In a segment on CNBC’s ‘Squawk on the Street,’ Brett White, Cushman & Wakefield’s CEO and executive chairman, said the number of people working from home could double from 5% to 10%.
An additional 30% of office workers were allowed to work from home one or two days a week. White thinks that number will jump 50% to 60% after the pandemic. Additionally, 3 million workers lost their jobs in March and April and only 1.8 million have been rehired.
Overall, he could see companies with these agile workforces reduce their footprint by 10%, 15% or even 30%.
“A lot of employers should and will think of creative ways to use their space more efficiently,” White says. “And that’s going to be a drag on occupancy.”
Office Market Could Shed 145M Square Feet in the Next Two Years
Demand for office space has decreased 20% more during the pandemic than it did during the Great Financial Crisis.
By Kelsi Maree Borland September 24, 2020 Globest.com
The office market has been rocked by the pandemic, thanks to both widespread job loss and remote work mandates. Now, a new report from Cushman & Wakefield captures the pandemic’s impact on the office market as well as looks at a potential path to recovery.
In the company’s baseline scenario, which has a 50% probability, the US office market will shed 145 million square feet of office space in the next two years, through the end of 2021. Job loss is the driving force behind the degeneration of the US office market, with the report anticipating a loss of 1.7 million jobs in 2020. This is an improvement compared to the 2.6 million jobs lost in the second quarter.
To put the impact of the pandemic in perspective, C&W has determined that office demand will decrease 30% more during the pandemic than it did during the 2008 Great Financial Crisis. Negative absorption will also outpace prior recessions. In the Great Financial Crisis, absorption totaled -2.1% of total inventory, and in the previous recession, the Dot Com Recession, total office absorption totaled -2.4% of total office inventory at the time. In the current pandemic, Cushman & Wakefield estimates that office absorption will decrease 2.7% of total inventory. These numbers represent the market contraction through the total downturn.
The end of the road is hard to see. Today, re-opening companies and co-working and flex office providers are driving the leasing demand, but once the dust settles, there will be a clearer picture of permanent remote work policies and other hybrid models that could reduce the need for office space. As a result, C&W’s baseline scenario predicts that the US office vacancy rate will peak at 17.6% with negative absorption in both 2020 and 2021.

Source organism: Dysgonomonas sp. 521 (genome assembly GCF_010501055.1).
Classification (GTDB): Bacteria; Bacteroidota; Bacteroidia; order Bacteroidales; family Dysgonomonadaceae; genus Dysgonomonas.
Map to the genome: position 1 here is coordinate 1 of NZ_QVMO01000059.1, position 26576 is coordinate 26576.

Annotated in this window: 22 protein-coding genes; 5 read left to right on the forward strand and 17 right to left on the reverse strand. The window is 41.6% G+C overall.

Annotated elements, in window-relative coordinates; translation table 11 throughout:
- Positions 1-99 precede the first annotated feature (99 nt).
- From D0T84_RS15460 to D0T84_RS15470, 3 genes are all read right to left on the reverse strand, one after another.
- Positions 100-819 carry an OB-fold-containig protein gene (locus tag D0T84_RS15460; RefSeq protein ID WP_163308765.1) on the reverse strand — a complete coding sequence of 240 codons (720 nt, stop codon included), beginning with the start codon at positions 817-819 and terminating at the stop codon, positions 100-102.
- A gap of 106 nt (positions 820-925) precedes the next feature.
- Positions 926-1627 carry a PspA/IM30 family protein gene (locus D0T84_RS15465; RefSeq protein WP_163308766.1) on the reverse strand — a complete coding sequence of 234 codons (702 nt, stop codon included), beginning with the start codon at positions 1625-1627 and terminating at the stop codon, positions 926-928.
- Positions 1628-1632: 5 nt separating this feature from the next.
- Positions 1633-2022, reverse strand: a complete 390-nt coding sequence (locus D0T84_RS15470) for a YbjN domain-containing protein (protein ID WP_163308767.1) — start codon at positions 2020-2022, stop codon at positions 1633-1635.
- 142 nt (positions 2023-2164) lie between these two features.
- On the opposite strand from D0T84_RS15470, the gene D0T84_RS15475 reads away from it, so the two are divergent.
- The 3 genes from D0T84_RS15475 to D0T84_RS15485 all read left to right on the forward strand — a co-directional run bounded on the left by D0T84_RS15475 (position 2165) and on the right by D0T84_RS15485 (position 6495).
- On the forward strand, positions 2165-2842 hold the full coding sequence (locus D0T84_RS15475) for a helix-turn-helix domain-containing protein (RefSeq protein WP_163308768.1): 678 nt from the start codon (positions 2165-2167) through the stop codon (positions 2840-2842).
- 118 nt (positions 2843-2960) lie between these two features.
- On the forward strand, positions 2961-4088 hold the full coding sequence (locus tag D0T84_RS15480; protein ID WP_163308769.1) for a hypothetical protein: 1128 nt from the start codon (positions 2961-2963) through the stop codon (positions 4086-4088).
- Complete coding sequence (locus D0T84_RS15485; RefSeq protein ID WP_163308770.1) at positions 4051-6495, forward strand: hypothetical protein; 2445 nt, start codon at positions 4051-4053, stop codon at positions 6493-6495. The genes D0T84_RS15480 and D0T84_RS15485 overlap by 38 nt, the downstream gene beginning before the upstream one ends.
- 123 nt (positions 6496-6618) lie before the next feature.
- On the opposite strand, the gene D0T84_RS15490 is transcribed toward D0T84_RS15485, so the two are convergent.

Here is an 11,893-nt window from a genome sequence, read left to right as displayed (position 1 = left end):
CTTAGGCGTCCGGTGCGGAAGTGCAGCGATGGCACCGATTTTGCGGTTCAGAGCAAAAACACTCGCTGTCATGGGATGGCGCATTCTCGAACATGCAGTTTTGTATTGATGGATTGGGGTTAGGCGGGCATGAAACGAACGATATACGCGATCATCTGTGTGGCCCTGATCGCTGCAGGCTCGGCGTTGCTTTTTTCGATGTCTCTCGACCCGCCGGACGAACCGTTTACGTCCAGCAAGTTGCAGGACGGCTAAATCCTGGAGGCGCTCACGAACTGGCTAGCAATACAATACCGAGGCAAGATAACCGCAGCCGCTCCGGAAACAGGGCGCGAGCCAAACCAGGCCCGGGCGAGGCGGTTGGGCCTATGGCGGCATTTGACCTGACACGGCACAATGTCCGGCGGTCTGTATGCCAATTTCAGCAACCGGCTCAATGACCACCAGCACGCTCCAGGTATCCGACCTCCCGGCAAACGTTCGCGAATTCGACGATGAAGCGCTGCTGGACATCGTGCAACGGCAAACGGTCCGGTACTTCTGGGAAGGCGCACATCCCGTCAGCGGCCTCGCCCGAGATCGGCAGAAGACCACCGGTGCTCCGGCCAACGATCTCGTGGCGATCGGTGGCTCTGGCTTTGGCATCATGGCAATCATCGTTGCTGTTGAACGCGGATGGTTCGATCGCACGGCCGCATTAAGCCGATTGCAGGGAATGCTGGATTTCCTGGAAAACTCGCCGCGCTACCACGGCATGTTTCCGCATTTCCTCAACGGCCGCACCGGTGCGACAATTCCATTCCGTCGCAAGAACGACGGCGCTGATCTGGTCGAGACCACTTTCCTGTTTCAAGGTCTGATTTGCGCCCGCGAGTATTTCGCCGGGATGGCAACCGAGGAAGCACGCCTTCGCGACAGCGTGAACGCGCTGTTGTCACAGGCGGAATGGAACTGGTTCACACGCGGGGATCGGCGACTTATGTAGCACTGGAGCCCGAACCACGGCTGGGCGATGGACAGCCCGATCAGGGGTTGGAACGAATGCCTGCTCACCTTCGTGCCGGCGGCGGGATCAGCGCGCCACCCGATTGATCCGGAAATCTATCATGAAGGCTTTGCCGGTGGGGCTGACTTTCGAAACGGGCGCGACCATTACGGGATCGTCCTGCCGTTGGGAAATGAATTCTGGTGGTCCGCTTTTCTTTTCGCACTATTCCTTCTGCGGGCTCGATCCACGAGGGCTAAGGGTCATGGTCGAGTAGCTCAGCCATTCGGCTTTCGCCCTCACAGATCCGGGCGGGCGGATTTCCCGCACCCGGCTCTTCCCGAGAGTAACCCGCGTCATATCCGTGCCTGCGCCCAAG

It is important to note that the pandemic didn’t initiate this trend. Office users have been shedding office space and moving to denser workplace models for years—and there office absorption rates were experiencing structural decline. The pandemic could reverse that downsizing trend now that employees need more space for social distancing. However, in place of densification, remote work policies will likely continue the trend of reduced needs for office space. As a result, the report postures that absorption rates will actually trend lower than they had under the densification trend.
This is the firm’s baseline outlook. The report also includes a downside and upside scenario. In the downside scenario, which has a 10% probability, job losses will continue into 2021 with a total of 2.9 million jobs lost through the downturn, and the recovery will begin in 2022. This scenario also assumes that Congress will not pass another round of relief, resulting in increased bankruptcies and creates a fiscal cliff. Overall, the downside scenario will see negative absorption of 291 million square feet nationally through the end of 2021 and office vacancy peaking at 20.2%. This would be the highest vacancy rate in 25 years.
On the upside—a scenario that also has a 10% probability—job losses will total only 940,000 square feet, and jobs will begin rebounding in 2021. In this scenario, job loss will recover in the third quarter of 2021. Like the baseline scenario, this scenario assumes that Congress will pass a $1.5 trillion relief package, and it also assumes a speedy resolution to the virus. With stronger and swifter job growth, the office market would only see 69 million square feet of negative net absorption through the end of 2021 with the national vacancy rate peaking at 15.6%.